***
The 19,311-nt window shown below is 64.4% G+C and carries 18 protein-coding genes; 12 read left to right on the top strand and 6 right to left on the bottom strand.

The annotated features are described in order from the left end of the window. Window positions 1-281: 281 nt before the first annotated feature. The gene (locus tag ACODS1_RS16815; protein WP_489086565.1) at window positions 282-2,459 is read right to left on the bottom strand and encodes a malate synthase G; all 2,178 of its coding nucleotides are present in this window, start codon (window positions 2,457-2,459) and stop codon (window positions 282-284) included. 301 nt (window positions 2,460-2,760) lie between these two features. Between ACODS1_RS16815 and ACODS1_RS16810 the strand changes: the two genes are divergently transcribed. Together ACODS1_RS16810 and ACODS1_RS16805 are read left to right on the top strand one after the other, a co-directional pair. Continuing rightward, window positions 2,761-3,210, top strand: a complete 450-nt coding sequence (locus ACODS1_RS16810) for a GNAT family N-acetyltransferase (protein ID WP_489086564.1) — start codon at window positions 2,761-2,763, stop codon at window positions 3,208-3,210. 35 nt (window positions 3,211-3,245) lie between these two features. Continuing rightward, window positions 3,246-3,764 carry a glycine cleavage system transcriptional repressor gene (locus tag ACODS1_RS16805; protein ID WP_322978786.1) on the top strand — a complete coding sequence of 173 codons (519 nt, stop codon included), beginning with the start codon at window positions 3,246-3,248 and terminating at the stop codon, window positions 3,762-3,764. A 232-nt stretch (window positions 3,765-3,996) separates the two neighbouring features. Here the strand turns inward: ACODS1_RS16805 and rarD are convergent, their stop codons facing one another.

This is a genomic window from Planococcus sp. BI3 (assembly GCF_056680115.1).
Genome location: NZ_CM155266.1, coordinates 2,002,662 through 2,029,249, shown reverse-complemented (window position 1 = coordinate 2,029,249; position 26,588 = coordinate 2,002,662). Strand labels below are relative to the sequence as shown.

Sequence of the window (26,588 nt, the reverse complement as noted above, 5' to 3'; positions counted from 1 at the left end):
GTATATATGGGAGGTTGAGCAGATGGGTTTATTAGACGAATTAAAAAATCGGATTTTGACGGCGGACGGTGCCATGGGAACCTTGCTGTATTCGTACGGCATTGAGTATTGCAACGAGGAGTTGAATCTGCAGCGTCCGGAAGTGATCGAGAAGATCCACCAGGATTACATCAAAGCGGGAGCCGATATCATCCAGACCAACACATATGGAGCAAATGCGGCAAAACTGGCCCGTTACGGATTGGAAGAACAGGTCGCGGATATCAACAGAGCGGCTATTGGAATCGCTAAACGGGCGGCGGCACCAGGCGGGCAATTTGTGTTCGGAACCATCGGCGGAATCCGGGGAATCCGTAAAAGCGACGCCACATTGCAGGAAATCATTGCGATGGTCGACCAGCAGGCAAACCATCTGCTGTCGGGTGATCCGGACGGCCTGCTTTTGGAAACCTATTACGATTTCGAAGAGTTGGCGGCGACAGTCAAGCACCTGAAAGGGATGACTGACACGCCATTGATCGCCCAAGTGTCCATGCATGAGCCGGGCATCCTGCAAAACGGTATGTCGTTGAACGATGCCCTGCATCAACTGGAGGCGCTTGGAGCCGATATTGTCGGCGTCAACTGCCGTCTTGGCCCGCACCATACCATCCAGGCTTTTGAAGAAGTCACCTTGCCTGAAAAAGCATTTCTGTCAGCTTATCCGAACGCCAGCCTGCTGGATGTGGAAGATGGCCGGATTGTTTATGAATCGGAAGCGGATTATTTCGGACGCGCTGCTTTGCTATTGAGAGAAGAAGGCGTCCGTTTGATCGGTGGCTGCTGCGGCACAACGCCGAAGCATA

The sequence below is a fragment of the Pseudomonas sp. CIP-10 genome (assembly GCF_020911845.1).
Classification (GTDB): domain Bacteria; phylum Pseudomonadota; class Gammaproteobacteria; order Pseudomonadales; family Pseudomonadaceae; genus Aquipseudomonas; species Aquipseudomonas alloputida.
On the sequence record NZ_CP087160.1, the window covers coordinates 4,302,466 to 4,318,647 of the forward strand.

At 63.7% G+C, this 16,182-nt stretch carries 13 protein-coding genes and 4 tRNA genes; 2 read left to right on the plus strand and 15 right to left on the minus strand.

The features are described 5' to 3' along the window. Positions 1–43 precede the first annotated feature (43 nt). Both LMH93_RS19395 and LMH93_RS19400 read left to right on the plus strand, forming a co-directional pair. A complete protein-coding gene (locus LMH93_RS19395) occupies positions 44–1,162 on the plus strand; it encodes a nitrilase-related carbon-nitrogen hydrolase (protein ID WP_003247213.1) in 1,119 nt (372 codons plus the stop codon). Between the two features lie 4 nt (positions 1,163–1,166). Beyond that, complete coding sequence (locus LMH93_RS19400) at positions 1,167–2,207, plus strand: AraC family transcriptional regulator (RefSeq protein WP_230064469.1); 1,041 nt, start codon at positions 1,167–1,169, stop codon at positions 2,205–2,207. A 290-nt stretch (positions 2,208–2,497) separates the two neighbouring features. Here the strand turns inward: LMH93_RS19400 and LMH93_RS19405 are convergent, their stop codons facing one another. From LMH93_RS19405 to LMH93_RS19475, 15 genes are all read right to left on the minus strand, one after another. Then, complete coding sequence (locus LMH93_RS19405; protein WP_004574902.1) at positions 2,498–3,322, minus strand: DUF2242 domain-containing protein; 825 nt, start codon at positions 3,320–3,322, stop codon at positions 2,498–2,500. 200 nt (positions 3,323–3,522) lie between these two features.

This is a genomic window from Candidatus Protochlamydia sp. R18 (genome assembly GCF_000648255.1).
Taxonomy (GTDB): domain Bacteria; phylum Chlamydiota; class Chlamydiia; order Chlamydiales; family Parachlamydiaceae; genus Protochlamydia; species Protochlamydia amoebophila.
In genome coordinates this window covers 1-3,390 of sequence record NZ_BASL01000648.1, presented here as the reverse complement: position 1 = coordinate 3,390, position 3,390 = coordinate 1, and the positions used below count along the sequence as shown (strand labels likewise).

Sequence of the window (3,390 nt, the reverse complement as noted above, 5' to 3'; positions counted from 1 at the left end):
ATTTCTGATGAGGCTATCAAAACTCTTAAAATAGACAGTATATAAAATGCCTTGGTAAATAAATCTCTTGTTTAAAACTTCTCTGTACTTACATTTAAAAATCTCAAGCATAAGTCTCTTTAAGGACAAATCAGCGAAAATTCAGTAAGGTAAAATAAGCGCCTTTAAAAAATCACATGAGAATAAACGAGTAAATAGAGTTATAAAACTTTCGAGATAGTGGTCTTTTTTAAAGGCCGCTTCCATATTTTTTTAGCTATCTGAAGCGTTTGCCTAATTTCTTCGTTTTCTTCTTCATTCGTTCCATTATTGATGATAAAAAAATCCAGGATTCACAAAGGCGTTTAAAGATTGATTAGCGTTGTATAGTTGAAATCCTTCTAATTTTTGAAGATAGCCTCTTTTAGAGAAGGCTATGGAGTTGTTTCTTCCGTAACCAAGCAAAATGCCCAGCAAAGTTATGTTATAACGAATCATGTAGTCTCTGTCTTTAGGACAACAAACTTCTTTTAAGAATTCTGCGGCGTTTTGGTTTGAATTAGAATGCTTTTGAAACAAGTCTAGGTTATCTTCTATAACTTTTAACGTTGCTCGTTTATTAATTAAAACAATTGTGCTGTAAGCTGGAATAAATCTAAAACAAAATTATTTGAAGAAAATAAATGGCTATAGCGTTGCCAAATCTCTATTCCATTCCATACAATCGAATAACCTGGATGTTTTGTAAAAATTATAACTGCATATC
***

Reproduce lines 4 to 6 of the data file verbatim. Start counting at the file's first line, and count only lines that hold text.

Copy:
Genome location: NZ_CM155266.1, coordinates 2,002,662 through 2,029,249, shown reverse-complemented (window position 1 = coordinate 2,029,249; position 26,588 = coordinate 2,002,662). Strand labels below are relative to the sequence as shown.

Sequence of the window (26,588 nt, the reverse complement as noted above, 5' to 3'; positions counted from 1 at the left end):
GTATATATGGGAGGTTGAGCAGATGGGTTTATTAGACGAATTAAAAAATCGGATTTTGACGGCGGACGGTGCCATGGGAACCTTGCTGTATTCGTACGGCATTGAGTATTGCAACGAGGAGTTGAATCTGCAGCGTCCGGAAGTGATCGAGAAGATCCACCAGGATTACATCAAAGCGGGAGCCGATATCATCCAGACCAACACATATGGAGCAAATGCGGCAAAACTGGCCCGTTACGGATTGGAAGAACAGGTCGCGGATATCAACAGAGCGGCTATTGGAATCGCTAAACGGGCGGCGGCACCAGGCGGGCAATTTGTGTTCGGAACCATCGGCGGAATCCGGGGAATCCGTAAAAGCGACGCCACATTGCAGGAAATCATTGCGATGGTCGACCAGCAGGCAAACCATCTGCTGTCGGGTGATCCGGACGGCCTGCTTTTGGAAACCTATTACGATTTCGAAGAGTTGGCGGCGACAGTCAAGCACCTGAAAGGGATGACTGACACGCCATTGATCGCCCAAGTGTCCATGCATGAGCCGGGCATCCTGCAAAACGGTATGTCGTTGAACGATGCCCTGCATCAACTGGAGGCGCTTGGAGCCGATATTGTCGGCGTCAACTGCCGTCTTGGCCCGCACCATACCATCCAGGCTTTTGAAGAAGTCACCTTGCCTGAAAAAGCATTTCTGTCAGCTTATCCGAACGCCAGCCTGCTGGATGTGGAAGATGGCCGGATTGTTTATGAATCGGAAGCGGATTATTTCGGACGCGCTGCTTTGCTATTGAGAGAAGAAGGCGTCCGTTTGATCGGTGGCTGCTGCGGCACAACGCCGAAGCATA